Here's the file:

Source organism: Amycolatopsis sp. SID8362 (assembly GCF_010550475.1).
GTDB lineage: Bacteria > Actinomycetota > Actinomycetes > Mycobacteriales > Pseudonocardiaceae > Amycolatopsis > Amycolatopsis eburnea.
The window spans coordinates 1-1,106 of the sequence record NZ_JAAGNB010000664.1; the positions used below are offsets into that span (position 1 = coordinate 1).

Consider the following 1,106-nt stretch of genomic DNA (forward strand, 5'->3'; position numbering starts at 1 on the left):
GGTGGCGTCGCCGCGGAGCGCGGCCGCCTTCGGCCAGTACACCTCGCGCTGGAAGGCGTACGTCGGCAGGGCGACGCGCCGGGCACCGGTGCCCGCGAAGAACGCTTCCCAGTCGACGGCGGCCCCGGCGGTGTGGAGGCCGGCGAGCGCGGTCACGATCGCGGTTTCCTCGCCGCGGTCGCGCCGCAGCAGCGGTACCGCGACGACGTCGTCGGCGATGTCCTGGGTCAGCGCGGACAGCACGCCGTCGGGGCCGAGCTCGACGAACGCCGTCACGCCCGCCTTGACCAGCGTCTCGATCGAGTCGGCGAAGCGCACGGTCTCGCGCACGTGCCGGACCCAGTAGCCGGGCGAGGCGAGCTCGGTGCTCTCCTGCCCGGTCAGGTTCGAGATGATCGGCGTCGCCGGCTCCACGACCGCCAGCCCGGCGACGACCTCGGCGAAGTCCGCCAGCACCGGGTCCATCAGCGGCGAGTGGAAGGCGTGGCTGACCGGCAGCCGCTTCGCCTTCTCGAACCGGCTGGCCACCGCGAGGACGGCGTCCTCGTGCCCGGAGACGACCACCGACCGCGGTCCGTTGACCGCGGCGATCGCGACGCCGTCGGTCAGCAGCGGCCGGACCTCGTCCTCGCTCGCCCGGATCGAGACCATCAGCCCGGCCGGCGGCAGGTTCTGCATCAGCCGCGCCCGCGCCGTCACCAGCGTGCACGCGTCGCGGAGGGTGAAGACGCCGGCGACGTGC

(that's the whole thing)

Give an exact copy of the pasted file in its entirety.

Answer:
Source organism: Amycolatopsis sp. SID8362 (assembly GCF_010550475.1).
GTDB lineage: Bacteria > Actinomycetota > Actinomycetes > Mycobacteriales > Pseudonocardiaceae > Amycolatopsis > Amycolatopsis eburnea.
The window spans coordinates 1-1,106 of the sequence record NZ_JAAGNB010000664.1; the positions used below are offsets into that span (position 1 = coordinate 1).

Consider the following 1,106-nt stretch of genomic DNA (forward strand, 5'->3'; position numbering starts at 1 on the left):
GGTGGCGTCGCCGCGGAGCGCGGCCGCCTTCGGCCAGTACACCTCGCGCTGGAAGGCGTACGTCGGCAGGGCGACGCGCCGGGCACCGGTGCCCGCGAAGAACGCTTCCCAGTCGACGGCGGCCCCGGCGGTGTGGAGGCCGGCGAGCGCGGTCACGATCGCGGTTTCCTCGCCGCGGTCGCGCCGCAGCAGCGGTACCGCGACGACGTCGTCGGCGATGTCCTGGGTCAGCGCGGACAGCACGCCGTCGGGGCCGAGCTCGACGAACGCCGTCACGCCCGCCTTGACCAGCGTCTCGATCGAGTCGGCGAAGCGCACGGTCTCGCGCACGTGCCGGACCCAGTAGCCGGGCGAGGCGAGCTCGGTGCTCTCCTGCCCGGTCAGGTTCGAGATGATCGGCGTCGCCGGCTCCACGACCGCCAGCCCGGCGACGACCTCGGCGAAGTCCGCCAGCACCGGGTCCATCAGCGGCGAGTGGAAGGCGTGGCTGACCGGCAGCCGCTTCGCCTTCTCGAACCGGCTGGCCACCGCGAGGACGGCGTCCTCGTGCCCGGAGACGACCACCGACCGCGGTCCGTTGACCGCGGCGATCGCGACGCCGTCGGTCAGCAGCGGCCGGACCTCGTCCTCGCTCGCCCGGATCGAGACCATCAGCCCGGCCGGCGGCAGGTTCTGCATCAGCCGCGCCCGCGCCGTCACCAGCGTGCACGCGTCGCGGAGGGTGAAGACGCCGGCGACGTGC